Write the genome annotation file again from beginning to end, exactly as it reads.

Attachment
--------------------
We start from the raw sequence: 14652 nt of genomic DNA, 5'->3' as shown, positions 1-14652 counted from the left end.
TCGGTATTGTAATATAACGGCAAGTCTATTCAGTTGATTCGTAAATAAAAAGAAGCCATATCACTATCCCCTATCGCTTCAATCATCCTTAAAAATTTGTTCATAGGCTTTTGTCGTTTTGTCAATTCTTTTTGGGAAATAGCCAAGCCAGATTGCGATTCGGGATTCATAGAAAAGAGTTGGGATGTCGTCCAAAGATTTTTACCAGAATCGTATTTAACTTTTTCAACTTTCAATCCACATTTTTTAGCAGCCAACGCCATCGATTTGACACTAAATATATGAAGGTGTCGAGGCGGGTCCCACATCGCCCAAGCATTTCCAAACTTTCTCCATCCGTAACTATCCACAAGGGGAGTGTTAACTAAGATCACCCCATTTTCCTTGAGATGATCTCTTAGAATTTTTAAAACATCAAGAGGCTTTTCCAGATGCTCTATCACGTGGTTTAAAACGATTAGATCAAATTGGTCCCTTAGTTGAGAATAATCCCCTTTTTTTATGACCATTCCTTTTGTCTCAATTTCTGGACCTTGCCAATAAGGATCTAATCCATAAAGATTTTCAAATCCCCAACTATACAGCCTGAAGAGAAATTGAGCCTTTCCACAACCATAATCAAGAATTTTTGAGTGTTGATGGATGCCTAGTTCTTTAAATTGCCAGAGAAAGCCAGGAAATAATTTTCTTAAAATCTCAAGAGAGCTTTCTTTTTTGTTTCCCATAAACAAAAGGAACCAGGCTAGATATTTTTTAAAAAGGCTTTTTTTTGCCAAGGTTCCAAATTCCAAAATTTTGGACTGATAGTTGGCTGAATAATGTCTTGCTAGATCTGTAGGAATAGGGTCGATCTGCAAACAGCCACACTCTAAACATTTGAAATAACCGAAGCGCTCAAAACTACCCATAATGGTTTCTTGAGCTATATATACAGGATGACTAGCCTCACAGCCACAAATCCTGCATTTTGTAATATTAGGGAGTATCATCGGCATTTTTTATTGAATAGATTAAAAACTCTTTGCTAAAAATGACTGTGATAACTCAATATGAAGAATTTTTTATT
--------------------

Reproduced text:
We start from the raw sequence: 14652 nt of genomic DNA, 5'->3' as shown, positions 1-14652 counted from the left end.
TCGGTATTGTAATATAACGGCAAGTCTATTCAGTTGATTCGTAAATAAAAAGAAGCCATATCACTATCCCCTATCGCTTCAATCATCCTTAAAAATTTGTTCATAGGCTTTTGTCGTTTTGTCAATTCTTTTTGGGAAATAGCCAAGCCAGATTGCGATTCGGGATTCATAGAAAAGAGTTGGGATGTCGTCCAAAGATTTTTACCAGAATCGTATTTAACTTTTTCAACTTTCAATCCACATTTTTTAGCAGCCAACGCCATCGATTTGACACTAAATATATGAAGGTGTCGAGGCGGGTCCCACATCGCCCAAGCATTTCCAAACTTTCTCCATCCGTAACTATCCACAAGGGGAGTGTTAACTAAGATCACCCCATTTTCCTTGAGATGATCTCTTAGAATTTTTAAAACATCAAGAGGCTTTTCCAGATGCTCTATCACGTGGTTTAAAACGATTAGATCAAATTGGTCCCTTAGTTGAGAATAATCCCCTTTTTTTATGACCATTCCTTTTGTCTCAATTTCTGGACCTTGCCAATAAGGATCTAATCCATAAAGATTTTCAAATCCCCAACTATACAGCCTGAAGAGAAATTGAGCCTTTCCACAACCATAATCAAGAATTTTTGAGTGTTGATGGATGCCTAGTTCTTTAAATTGCCAGAGAAAGCCAGGAAATAATTTTCTTAAAATCTCAAGAGAGCTTTCTTTTTTGTTTCCCATAAACAAAAGGAACCAGGCTAGATATTTTTTAAAAAGGCTTTTTTTTGCCAAGGTTCCAAATTCCAAAATTTTGGACTGATAGTTGGCTGAATAATGTCTTGCTAGATCTGTAGGAATAGGGTCGATCTGCAAACAGCCACACTCTAAACATTTGAAATAACCGAAGCGCTCAAAACTACCCATAATGGTTTCTTGAGCTATATATACAGGATGACTAGCCTCACAGCCACAAATCCTGCATTTTGTAATATTAGGGAGTATCATCGGCATTTTTTATTGAATAGATTAAAAACTCTTTGCTAAAAATGACTGTGATAACTCAATATGAAGAATTTTTTATT